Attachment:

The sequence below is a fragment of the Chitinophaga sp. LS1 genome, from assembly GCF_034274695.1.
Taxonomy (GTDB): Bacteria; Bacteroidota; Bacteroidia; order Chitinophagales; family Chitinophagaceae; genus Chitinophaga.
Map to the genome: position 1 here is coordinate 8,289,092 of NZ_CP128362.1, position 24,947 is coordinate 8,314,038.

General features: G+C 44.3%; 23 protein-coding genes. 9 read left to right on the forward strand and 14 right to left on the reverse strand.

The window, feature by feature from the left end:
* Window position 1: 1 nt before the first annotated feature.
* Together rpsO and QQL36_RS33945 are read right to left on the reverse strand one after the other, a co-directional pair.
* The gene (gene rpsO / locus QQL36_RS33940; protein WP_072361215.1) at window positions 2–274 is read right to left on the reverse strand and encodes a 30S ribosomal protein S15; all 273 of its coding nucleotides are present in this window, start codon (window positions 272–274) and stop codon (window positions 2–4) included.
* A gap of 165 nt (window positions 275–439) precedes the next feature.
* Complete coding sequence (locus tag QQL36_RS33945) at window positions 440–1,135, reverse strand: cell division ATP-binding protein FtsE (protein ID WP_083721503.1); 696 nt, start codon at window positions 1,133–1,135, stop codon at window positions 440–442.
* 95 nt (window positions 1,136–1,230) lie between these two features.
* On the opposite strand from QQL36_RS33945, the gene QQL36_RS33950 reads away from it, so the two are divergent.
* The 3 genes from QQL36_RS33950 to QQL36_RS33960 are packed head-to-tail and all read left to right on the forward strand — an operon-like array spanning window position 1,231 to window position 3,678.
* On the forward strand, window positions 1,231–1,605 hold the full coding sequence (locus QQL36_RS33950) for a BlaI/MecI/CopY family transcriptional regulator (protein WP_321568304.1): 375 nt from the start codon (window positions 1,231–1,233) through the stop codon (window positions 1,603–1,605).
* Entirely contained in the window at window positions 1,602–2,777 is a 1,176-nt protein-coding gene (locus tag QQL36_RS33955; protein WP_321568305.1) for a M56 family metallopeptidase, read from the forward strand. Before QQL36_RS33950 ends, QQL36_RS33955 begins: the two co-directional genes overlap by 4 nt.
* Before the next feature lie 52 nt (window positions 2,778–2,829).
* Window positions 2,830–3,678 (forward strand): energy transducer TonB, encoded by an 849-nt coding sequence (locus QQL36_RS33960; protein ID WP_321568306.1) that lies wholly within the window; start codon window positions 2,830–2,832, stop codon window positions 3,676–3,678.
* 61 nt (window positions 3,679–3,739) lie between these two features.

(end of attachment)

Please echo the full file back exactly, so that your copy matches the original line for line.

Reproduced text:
The sequence below is a fragment of the Chitinophaga sp. LS1 genome, from assembly GCF_034274695.1.
Taxonomy (GTDB): Bacteria; Bacteroidota; Bacteroidia; order Chitinophagales; family Chitinophagaceae; genus Chitinophaga.
Map to the genome: position 1 here is coordinate 8,289,092 of NZ_CP128362.1, position 24,947 is coordinate 8,314,038.

General features: G+C 44.3%; 23 protein-coding genes. 9 read left to right on the forward strand and 14 right to left on the reverse strand.

The window, feature by feature from the left end:
* Window position 1: 1 nt before the first annotated feature.
* Together rpsO and QQL36_RS33945 are read right to left on the reverse strand one after the other, a co-directional pair.
* The gene (gene rpsO / locus QQL36_RS33940; protein WP_072361215.1) at window positions 2–274 is read right to left on the reverse strand and encodes a 30S ribosomal protein S15; all 273 of its coding nucleotides are present in this window, start codon (window positions 272–274) and stop codon (window positions 2–4) included.
* A gap of 165 nt (window positions 275–439) precedes the next feature.
* Complete coding sequence (locus tag QQL36_RS33945) at window positions 440–1,135, reverse strand: cell division ATP-binding protein FtsE (protein ID WP_083721503.1); 696 nt, start codon at window positions 1,133–1,135, stop codon at window positions 440–442.
* 95 nt (window positions 1,136–1,230) lie between these two features.
* On the opposite strand from QQL36_RS33945, the gene QQL36_RS33950 reads away from it, so the two are divergent.
* The 3 genes from QQL36_RS33950 to QQL36_RS33960 are packed head-to-tail and all read left to right on the forward strand — an operon-like array spanning window position 1,231 to window position 3,678.
* On the forward strand, window positions 1,231–1,605 hold the full coding sequence (locus QQL36_RS33950) for a BlaI/MecI/CopY family transcriptional regulator (protein WP_321568304.1): 375 nt from the start codon (window positions 1,231–1,233) through the stop codon (window positions 1,603–1,605).
* Entirely contained in the window at window positions 1,602–2,777 is a 1,176-nt protein-coding gene (locus tag QQL36_RS33955; protein WP_321568305.1) for a M56 family metallopeptidase, read from the forward strand. Before QQL36_RS33950 ends, QQL36_RS33955 begins: the two co-directional genes overlap by 4 nt.
* Before the next feature lie 52 nt (window positions 2,778–2,829).
* Window positions 2,830–3,678 (forward strand): energy transducer TonB, encoded by an 849-nt coding sequence (locus QQL36_RS33960; protein ID WP_321568306.1) that lies wholly within the window; start codon window positions 2,830–2,832, stop codon window positions 3,676–3,678.
* 61 nt (window positions 3,679–3,739) lie between these two features.